The author of this article is: Jon Prior
Wednesday, October 19, 2011
The author of this article is: Jon Prior
Tuesday, October 18, 2011
Friday, October 14, 2011
Monday, October 10, 2011
I have spent the better part of two days responding to Realtor requests for showings that get cancelled, or rescheduled, or where the agent doesn’t even show up. Maybe I have just been in real estate too long. Maybe I just have an old fashioned sense of how to behave toward others. Yes, I really do believe that manners- treating others as you would like to be treated, and about making others feel comfortable, is important. I believe in the power of ethical and polite behavior.
Real estate veterans remember well the days when our professional relationships meant something. The pros know that we will deal with each other time and time again, and that has always nurtured camaraderie. For the most part real estate was a gentle business. It was a small community of Realtors that embraced ethics and the power of cooperation through the MLS. While there were still untrustworthy agents, we all knew who they were, and acted accordingly.
Today there are a huge number of new Realtors in the business who lack the basic fundamentals of business behavior. Market knowledge, professionalism, respect for your peers, empathy, ethical behavior and adherence to the Realtor Code of Ethics are keys, if not to success, then certainly to a respectable career that doesn’t abuse the rest of us.
The nature of the business has changed so that the traditional mentoring relationship that a broker had with a new agent doesn’t exist. How can we expect professionalism when franchise offices recruit new agents like mad in pursuit of a profit margin? I am amazed by the number of Realtors who lack respect for the value of other Realtor’s time. Please, let’s not ruin it for everyone. At the very least can you speak clearly on the phone, make appointments in advance during the business day and keep them, get familiar with a map, qualify your buyers and be on time? Is that too much to ask?
Friday, October 07, 2011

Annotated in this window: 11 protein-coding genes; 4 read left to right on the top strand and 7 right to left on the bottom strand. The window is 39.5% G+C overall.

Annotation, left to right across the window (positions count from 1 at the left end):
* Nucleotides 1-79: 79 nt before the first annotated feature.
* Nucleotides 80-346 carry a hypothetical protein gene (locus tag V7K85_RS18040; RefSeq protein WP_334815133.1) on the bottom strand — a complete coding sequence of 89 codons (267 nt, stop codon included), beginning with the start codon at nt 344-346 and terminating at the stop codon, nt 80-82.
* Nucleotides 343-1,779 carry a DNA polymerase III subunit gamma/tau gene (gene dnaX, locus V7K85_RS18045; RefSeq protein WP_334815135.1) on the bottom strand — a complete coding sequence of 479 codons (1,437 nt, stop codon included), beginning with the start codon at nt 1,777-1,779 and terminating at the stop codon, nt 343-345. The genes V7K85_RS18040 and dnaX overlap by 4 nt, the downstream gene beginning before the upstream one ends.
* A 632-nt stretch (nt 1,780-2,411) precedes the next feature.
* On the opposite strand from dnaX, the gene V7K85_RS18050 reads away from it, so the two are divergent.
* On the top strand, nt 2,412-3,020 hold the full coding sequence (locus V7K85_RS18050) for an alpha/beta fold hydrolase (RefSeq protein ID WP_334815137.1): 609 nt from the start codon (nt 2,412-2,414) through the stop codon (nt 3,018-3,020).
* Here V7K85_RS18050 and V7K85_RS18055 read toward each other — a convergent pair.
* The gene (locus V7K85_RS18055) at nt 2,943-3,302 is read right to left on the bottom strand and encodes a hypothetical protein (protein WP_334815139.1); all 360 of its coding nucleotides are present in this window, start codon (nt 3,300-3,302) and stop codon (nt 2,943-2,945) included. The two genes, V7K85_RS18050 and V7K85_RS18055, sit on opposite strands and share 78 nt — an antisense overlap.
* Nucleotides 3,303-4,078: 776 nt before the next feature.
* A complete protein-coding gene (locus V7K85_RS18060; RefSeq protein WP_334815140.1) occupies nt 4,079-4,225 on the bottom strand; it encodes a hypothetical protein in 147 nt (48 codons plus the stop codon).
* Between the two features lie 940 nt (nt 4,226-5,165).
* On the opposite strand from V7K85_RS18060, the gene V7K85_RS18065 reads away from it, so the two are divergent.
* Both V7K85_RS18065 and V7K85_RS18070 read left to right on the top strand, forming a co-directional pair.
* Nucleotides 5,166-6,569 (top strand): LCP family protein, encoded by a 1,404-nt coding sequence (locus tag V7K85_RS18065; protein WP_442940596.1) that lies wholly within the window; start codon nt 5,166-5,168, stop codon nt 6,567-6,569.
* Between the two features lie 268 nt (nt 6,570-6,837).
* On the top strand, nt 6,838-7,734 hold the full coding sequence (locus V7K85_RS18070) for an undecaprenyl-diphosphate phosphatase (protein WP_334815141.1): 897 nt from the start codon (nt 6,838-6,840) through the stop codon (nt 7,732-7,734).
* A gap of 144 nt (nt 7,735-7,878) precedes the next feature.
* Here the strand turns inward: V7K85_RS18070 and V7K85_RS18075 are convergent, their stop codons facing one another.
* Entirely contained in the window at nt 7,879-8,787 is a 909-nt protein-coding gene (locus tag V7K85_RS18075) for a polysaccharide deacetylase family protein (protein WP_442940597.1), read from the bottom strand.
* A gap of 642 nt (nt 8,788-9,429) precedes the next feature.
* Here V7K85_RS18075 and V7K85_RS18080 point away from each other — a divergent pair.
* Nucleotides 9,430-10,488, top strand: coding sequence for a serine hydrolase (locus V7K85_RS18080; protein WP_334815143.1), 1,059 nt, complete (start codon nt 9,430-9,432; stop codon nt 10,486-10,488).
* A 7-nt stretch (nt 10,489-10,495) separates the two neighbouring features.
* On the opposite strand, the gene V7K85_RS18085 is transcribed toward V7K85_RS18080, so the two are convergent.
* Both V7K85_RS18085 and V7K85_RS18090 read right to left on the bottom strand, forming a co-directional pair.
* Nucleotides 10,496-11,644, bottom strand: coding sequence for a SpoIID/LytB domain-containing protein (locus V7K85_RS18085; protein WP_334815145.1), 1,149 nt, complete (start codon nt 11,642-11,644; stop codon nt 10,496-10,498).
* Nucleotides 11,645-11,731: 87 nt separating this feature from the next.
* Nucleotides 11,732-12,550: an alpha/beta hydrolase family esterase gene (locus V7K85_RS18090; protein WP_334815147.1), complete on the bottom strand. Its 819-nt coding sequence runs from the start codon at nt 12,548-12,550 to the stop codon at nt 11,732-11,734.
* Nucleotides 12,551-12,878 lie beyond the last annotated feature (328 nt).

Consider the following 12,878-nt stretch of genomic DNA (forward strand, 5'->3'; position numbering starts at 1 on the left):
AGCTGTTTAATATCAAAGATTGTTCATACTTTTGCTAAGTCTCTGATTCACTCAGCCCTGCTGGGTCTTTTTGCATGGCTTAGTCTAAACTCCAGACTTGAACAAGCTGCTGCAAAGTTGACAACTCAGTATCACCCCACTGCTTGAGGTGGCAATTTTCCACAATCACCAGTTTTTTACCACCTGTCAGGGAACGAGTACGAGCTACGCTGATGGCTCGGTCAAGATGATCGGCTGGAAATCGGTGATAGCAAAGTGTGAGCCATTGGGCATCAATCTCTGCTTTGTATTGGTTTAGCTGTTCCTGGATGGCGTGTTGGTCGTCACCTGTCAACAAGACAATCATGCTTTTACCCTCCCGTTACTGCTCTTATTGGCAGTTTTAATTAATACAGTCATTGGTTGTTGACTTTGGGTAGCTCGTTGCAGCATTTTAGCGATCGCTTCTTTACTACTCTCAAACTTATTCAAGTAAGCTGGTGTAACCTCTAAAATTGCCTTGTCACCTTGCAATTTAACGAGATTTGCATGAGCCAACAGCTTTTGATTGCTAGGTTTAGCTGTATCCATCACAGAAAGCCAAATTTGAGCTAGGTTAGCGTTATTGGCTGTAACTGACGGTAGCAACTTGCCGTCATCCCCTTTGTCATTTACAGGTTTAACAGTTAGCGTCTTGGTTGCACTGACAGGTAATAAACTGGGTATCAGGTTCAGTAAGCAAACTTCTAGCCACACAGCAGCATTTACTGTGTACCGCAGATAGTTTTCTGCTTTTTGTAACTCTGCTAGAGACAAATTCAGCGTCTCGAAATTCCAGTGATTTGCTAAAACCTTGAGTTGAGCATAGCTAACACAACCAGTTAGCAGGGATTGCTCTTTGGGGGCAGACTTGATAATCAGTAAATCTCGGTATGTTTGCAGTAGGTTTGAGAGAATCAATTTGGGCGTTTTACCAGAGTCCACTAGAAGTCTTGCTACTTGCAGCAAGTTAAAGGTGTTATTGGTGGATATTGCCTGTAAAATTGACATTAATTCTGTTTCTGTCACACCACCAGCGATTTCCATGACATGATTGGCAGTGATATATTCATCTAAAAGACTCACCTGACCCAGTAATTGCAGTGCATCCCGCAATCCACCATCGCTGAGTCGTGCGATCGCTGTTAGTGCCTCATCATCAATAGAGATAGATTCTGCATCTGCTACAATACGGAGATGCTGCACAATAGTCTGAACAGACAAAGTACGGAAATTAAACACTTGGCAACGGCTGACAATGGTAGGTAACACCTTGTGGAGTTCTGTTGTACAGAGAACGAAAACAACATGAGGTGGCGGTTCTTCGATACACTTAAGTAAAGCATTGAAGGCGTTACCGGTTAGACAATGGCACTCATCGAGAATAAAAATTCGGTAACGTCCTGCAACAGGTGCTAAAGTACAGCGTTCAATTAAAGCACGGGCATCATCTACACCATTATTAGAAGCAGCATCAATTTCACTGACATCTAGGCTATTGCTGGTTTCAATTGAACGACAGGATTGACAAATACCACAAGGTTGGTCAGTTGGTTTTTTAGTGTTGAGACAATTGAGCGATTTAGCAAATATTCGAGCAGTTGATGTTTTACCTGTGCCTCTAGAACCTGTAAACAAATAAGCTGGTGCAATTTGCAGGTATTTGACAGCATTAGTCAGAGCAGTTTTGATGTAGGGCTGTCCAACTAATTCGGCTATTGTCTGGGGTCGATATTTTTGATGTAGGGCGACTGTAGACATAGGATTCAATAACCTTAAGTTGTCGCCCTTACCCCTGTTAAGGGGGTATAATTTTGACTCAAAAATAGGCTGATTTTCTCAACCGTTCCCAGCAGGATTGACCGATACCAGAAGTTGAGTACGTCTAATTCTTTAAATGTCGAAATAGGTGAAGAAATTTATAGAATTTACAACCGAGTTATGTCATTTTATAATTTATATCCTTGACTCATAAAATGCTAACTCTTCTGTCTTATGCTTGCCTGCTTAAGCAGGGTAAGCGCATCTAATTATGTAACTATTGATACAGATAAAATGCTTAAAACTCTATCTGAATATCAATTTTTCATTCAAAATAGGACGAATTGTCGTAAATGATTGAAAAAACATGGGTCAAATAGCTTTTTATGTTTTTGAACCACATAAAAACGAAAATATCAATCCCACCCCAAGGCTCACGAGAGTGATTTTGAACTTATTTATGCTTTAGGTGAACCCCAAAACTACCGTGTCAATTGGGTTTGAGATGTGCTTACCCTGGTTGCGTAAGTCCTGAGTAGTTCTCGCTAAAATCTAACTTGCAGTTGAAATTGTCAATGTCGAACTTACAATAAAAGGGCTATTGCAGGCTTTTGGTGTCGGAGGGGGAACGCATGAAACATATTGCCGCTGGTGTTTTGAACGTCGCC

The biggest question my clients seem to have is whether we have reached the bottom of the market. I agree with real estate pundit Barbara Corcoran who says that when we have a consensus that the bottom has been reached, it is long past. I think for the most part the bottom was sometime mid-2010. What has the market in Broward been like so far in 2011? I have worked with a number of out of town buyers and have had hundreds of inquiries from others in the last few months, who have gathered from the news that Florida is having a huge fire sale. A big part of selling real estate has always been reconciling buyer’s expectations with the reality of the market. That is the biggest challenge in today’s market. I worked with four different clients in the last few months who all bid on foreclosure properties. I advised each of them to offer full price, and even more, and they all did. Two succeeded and two lost out to higher offers, one to an offer 50,000 more than the 840,000 list price. Before you think I am nuts to suggest anyone should pay over list during the worst real estate market of my 30-plus year career, let’s look at what the Broward County real estate market of condominiums and houses over 100,000 has done in the last 90 days according to the area MLS data. There are currently 4,206 houses for sale in Broward County over $100,000 that are conventional listings. There are 476 foreclosure listings and 1944 that are short sales. In the last 90 days 1000 conventional sales, 118 foreclosures sales and 443 short sales occurred. In the condominium market priced over $100,000 there are 4106 conventional listings, 291 foreclosures, and 1214 short sale listings. In the last 90 days 721 conventional sales, 330 foreclosure sales and 287 short sales occurred. I looked closer at this data and there are some definite trends that should help buyers understand what is happening in the market. First of all, the number of foreclosure listings is less than most consumers would expect. Foreclosures are the fastest selling category, with most selling within a few weeks of being listed. Most importantly, foreclosure listings are selling in a range from 5% under list to full price, to over list price in many cases. Buyers expecting to get discounts on foreclosure buys were entirely unsuccessful with that strategy, according to the numbers. The sales of short sale properties, that is, homes and condos where the mortgage balance is higher than the market value, had the longest days on market of all. Banks are still not moving with any speed in approving short sales. Short sales are the most frustrating segment of the market where the buyer has little control over the time frame for approval and closing, or if it will happen at all. Pre-approved short sales are the best bet, that is, one where the seller is pre-qualified and a price has been agreed on by the bank. The mortgage company is going to be looking for market value. Some sellers list short sales low to encourage a buyer, but be prepared to agree to a number that aligns with recent comparable sales when the lender responds. Conventional sales have been relatively strong in the last 90 days, pointing to strength in the market coming from the bottoming out of prices. Condos with water views and houses in all price ranges that are priced well, are attracting buyers. Again, the numbers show that properties sell when the price is within ten percent of what they sell for. No huge discounts off list are happening, but the seller has to be realistic in pricing to attract a realistic buyer. It looks like in general Broward County is trending to toward a stronger market. Smart buyers have the largest inventory of available properties to choose from right now. The best deals are in those places where there was the most speculative buying during the boom, such as condos downtown, and infill townhome developments. We don’t have the condo glut that downtown Miami has, or the housing glut of west Florida where overdevelopment was rampant, two areas that have contributed most to the perception of Florida being a real estate disaster. The market in Broward County will continue to be aggravated by the poor economy more than anything. The savvy buyer, however is acting now, and getting some of the best buys Broward County real estate consumers will see for a long, long time.